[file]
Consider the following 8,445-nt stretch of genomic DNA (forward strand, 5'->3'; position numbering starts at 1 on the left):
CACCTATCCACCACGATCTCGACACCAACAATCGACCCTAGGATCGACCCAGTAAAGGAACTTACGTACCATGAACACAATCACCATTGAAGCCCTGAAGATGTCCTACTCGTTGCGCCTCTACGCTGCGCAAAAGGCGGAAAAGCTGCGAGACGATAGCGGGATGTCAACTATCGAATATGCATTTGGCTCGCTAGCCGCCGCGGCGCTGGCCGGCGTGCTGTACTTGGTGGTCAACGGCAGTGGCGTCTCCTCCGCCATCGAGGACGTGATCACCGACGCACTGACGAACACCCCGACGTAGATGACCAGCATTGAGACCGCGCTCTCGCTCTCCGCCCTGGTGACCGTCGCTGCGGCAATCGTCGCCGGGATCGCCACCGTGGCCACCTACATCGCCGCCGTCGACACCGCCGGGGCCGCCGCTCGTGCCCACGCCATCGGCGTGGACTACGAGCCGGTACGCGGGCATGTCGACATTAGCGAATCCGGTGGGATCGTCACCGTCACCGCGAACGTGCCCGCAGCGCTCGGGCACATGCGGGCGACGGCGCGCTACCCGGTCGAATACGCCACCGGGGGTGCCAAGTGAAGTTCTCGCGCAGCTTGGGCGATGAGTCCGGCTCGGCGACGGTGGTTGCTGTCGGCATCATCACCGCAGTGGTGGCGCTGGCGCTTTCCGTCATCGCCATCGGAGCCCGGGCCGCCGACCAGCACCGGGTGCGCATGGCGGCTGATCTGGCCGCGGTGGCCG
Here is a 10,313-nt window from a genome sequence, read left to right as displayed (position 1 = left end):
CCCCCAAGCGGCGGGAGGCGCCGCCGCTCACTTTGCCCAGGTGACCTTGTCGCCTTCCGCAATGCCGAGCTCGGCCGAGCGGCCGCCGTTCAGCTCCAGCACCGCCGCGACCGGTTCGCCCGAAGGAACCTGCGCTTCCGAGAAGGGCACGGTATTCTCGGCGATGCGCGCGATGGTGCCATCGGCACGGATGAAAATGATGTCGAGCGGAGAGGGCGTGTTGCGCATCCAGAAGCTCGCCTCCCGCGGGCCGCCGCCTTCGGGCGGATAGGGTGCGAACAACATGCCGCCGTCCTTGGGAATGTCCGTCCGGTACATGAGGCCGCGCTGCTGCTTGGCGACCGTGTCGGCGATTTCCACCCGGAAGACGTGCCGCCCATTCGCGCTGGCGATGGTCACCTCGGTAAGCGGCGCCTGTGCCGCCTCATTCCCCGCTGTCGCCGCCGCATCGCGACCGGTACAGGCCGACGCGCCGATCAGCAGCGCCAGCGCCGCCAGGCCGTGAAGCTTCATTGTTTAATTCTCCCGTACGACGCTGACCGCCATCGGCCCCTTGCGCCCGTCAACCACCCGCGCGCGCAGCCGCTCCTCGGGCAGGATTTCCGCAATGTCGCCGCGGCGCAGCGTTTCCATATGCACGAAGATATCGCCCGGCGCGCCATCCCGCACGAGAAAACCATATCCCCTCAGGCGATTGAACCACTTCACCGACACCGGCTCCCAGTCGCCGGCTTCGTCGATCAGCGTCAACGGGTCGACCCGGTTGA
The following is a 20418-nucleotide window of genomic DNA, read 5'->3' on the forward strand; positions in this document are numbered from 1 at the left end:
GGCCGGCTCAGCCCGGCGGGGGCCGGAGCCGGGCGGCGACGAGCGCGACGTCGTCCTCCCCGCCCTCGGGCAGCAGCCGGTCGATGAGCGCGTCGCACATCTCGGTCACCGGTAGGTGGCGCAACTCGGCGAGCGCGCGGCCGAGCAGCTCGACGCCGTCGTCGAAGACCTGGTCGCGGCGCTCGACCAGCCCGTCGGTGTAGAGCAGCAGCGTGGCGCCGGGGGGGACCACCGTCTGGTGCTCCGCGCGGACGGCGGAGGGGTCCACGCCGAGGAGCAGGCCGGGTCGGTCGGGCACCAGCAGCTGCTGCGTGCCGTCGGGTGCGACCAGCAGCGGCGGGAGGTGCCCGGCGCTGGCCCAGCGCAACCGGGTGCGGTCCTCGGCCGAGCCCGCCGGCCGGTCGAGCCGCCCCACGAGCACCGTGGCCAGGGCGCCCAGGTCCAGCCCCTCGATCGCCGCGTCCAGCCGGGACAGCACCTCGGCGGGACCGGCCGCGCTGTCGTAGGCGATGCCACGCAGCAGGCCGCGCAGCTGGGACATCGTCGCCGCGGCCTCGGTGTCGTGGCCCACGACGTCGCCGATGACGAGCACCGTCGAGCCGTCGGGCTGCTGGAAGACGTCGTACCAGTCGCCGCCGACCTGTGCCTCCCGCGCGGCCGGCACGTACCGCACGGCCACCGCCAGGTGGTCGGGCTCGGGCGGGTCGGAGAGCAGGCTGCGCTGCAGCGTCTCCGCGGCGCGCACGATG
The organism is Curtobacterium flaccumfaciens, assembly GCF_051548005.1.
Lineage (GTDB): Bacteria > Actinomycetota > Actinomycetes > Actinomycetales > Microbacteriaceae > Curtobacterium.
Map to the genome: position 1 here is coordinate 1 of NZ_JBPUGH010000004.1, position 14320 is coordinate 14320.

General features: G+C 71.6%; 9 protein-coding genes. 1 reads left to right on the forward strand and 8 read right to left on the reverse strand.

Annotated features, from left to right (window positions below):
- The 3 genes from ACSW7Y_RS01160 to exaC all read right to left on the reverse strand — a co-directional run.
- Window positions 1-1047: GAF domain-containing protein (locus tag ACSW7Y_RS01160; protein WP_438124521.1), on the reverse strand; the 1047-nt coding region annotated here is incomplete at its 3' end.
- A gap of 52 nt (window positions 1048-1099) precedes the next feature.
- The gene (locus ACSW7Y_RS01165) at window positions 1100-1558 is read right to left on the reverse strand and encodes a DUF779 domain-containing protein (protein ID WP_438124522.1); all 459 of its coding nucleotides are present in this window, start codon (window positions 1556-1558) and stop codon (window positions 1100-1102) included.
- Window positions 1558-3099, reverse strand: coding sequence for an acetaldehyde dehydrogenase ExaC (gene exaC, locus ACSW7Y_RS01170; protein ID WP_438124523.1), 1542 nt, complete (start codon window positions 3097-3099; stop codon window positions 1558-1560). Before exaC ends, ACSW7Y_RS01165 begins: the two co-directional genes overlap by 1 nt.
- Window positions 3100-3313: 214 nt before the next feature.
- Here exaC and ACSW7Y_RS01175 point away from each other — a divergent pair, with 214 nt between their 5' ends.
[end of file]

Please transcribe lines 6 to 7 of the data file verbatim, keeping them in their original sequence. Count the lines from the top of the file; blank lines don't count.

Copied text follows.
GGCCGGCTCAGCCCGGCGGGGGCCGGAGCCGGGCGGCGACGAGCGCGACGTCGTCCTCCCCGCCCTCGGGCAGCAGCCGGTCGATGAGCGCGTCGCACATCTCGGTCACCGGTAGGTGGCGCAACTCGGCGAGCGCGCGGCCGAGCAGCTCGACGCCGTCGTCGAAGACCTGGTCGCGGCGCTCGACCAGCCCGTCGGTGTAGAGCAGCAGCGTGGCGCCGGGGGGGACCACCGTCTGGTGCTCCGCGCGGACGGCGGAGGGGTCCACGCCGAGGAGCAGGCCGGGTCGGTCGGGCACCAGCAGCTGCTGCGTGCCGTCGGGTGCGACCAGCAGCGGCGGGAGGTGCCCGGCGCTGGCCCAGCGCAACCGGGTGCGGTCCTCGGCCGAGCCCGCCGGCCGGTCGAGCCGCCCCACGAGCACCGTGGCCAGGGCGCCCAGGTCCAGCCCCTCGATCGCCGCGTCCAGCCGGGACAGCACCTCGGCGGGACCGGCCGCGCTGTCGTAGGCGATGCCACGCAGCAGGCCGCGCAGCTGGGACATCGTCGCCGCGGCCTCGGTGTCGTGGCCCACGACGTCGCCGATGACGAGCACCGTCGAGCCGTCGGGCTGCTGGAAGACGTCGTACCAGTCGCCGCCGACCTGTGCCTCCCGCGCGGCCGGCACGTACCGCACGGCCACCGCCAGGTGGTCGGGCTCGGGCGGGTCGGAGAGCAGGCTGCGCTGCAGCGTCTCCGCGGCGCGCACGATG
The organism is Curtobacterium flaccumfaciens, assembly GCF_051548005.1.